Today is our second anniversary (okay, technically it was June 1, but who’s counting?), and to mark the occasion we’re proud to launch a brand new version of Sparksheet. Our basic mandate remains the same, but we’ve made a host of design and editorial changes that reflect our evolution from a branded B2B blog with a strong focus on travel marketing, to an award-winning multiplatform magazine.

Our new design will allow us to bring you more content in more diverse shapes and sizes than the traditional (if you can call “new media” traditional) reverse-chronological-order blog format allowed in the past. Here are some of the major changes:

The Sparkbeat

If you’re reading this post, you’ve found your way to The Sparkbeat. We’ll be using this space to let you know what’s going on here at Sparksheet.

This is also where you’ll find our “curated content” – our unique Sparksheet-y take on the most relevant media and marketing stories around the web. As usual, the idea is for this to be a two-way conversation so we hope you’ll post lots of comments and suggestions for what we should be covering.


Our new columns section will allow us to showcase our most prolific and popular contributors. For instance, TNS Australia’s Carolyn Childs will continue to cover the space where travellers, brands and technology intersect, Alphabird’s Alex Rowland will share his expertise on the world of branded video, and ThinkState’s Gunther Sonnenfeld will wax analytic about “the business of storytelling.”

Of course, we’ll also continue to bring you our signature Engagement Checkups and insights on The Transumer, the elusive consumer in transit.

Tags vs. categories

We’ve had a major rethink about how we categorize and tag our content. In the past, we’ve felt that some of our categories have been a bit too generic (“publishing”), too esoteric (“return on engagement”), or too ambiguous (“relationships”).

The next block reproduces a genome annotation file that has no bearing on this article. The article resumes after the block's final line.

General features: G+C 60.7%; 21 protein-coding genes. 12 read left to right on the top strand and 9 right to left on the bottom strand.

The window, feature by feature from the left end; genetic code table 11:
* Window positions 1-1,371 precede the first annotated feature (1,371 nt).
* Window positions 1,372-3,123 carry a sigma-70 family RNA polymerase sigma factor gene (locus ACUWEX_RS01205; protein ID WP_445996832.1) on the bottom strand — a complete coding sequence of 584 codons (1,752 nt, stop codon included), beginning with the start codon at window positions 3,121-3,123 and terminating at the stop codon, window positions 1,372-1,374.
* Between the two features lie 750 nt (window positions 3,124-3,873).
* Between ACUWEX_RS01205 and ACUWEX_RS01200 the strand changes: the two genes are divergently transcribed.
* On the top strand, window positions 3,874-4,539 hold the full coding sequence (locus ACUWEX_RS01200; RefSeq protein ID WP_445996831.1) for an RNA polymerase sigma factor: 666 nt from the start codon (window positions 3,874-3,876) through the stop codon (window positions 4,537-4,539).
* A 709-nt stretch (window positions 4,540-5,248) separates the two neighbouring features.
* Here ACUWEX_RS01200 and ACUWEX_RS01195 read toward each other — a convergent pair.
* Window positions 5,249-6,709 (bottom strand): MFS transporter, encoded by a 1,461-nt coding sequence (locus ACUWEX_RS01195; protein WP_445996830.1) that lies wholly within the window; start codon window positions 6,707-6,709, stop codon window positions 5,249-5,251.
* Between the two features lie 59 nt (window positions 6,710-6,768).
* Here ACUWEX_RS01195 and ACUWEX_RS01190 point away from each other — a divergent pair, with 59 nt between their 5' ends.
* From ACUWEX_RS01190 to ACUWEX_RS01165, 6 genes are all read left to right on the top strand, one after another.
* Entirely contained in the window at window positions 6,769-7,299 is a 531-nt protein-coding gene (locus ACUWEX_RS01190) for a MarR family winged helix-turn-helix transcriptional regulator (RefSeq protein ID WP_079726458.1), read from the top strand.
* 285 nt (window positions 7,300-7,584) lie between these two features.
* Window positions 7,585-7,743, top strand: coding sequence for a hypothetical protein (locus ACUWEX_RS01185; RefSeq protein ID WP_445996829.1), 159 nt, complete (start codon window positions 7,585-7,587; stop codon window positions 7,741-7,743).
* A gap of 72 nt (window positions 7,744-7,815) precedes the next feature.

Another challenge is that most Sparksheet posts don’t focus on just one topic or industry; they’re all about the unexpected connections between them.

In the new design, we reserve our categories for the different types of Sparksheet posts (Q&As, columns, etc.) and use a limitless number of tags to identify the different topics we cover. You will be able to sort through our most popular topics on our homepage, just below the carousel.

Feature articles

One of the more exciting additions to the new Sparksheet is our monthly “blogazine”-style feature articles. These in-depth pieces will incorporate the best of both print and web design standards and are our way of backing up Slate editor David Plotz’s assertion that long-form journalism is alive and well on the web.

Check out our inaugural feature, Brand New Havana, where we go to Cuba to do what may be the world’s first branded entertainment travel story.

Events, videos and comics….oh my

Other additions to the Sparksheet universe include a dedicated page for our SparksheetTV videos, and a hub for all our events-related content. And inspired in part by “marketoonist” Tom Fishburne, we’ve humbly launched our own cartoon series, Sparksauce, which offers a whimsical take on the wacky world of agencies in the digital age.


First and foremost, major props for the redesign go to Charles Lim, Sparksheet’s super-skilled and incredibly efficient Creative Director. Charles is also the guy who creates all the slick custom images and infographics on the site. Watch out for his new design column in the coming weeks.

Huge thanks also go out to the extended Sparksheet/Spafax Interactive team, which includes community manager Joey Tanny, editorial interns Erin Rubin and Dani Aaron, content strategist Elaine Lim, content manager Ian Gamache, editorial advisers Arjun Basu and Charlene Rooke, production manager Jamille Barreto, proofreader Jonathan Furze (what other marketing blog has a proofreader?), Spafax CEO Niall McBain and, of course, our ever-supportive publisher, Spafax Interactive president Raymond Girard.

And, last but not least, thanks to all our amazing contributors and readers who have made Sparksheet what it’s become in just two short years.